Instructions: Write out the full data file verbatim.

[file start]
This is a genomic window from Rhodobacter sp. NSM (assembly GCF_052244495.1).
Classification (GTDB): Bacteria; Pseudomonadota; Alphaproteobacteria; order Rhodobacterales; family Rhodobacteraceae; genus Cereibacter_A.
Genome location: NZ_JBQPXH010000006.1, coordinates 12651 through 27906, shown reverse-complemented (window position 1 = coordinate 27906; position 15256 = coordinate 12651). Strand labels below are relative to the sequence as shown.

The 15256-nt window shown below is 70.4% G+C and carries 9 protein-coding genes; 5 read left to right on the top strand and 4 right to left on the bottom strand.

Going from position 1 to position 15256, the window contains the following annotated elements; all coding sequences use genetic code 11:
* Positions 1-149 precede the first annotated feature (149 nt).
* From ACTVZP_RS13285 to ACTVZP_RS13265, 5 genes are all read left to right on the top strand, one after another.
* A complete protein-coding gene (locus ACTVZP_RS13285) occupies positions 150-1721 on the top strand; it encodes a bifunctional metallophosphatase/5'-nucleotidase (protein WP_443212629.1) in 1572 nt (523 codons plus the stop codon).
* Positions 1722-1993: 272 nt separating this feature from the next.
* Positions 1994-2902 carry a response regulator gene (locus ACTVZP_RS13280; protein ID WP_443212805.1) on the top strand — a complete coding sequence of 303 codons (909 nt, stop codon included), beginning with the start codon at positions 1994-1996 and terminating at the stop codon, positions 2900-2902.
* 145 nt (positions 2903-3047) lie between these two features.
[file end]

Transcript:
This is a genomic window from Rhodobacter sp. NSM (assembly GCF_052244495.1).
Classification (GTDB): Bacteria; Pseudomonadota; Alphaproteobacteria; order Rhodobacterales; family Rhodobacteraceae; genus Cereibacter_A.
Genome location: NZ_JBQPXH010000006.1, coordinates 12651 through 27906, shown reverse-complemented (window position 1 = coordinate 27906; position 15256 = coordinate 12651). Strand labels below are relative to the sequence as shown.

The 15256-nt window shown below is 70.4% G+C and carries 9 protein-coding genes; 5 read left to right on the top strand and 4 right to left on the bottom strand.

Going from position 1 to position 15256, the window contains the following annotated elements; all coding sequences use genetic code 11:
* Positions 1-149 precede the first annotated feature (149 nt).
* From ACTVZP_RS13285 to ACTVZP_RS13265, 5 genes are all read left to right on the top strand, one after another.
* A complete protein-coding gene (locus ACTVZP_RS13285) occupies positions 150-1721 on the top strand; it encodes a bifunctional metallophosphatase/5'-nucleotidase (protein WP_443212629.1) in 1572 nt (523 codons plus the stop codon).
* Positions 1722-1993: 272 nt separating this feature from the next.
* Positions 1994-2902 carry a response regulator gene (locus ACTVZP_RS13280; protein ID WP_443212805.1) on the top strand — a complete coding sequence of 303 codons (909 nt, stop codon included), beginning with the start codon at positions 1994-1996 and terminating at the stop codon, positions 2900-2902.
* 145 nt (positions 2903-3047) lie between these two features.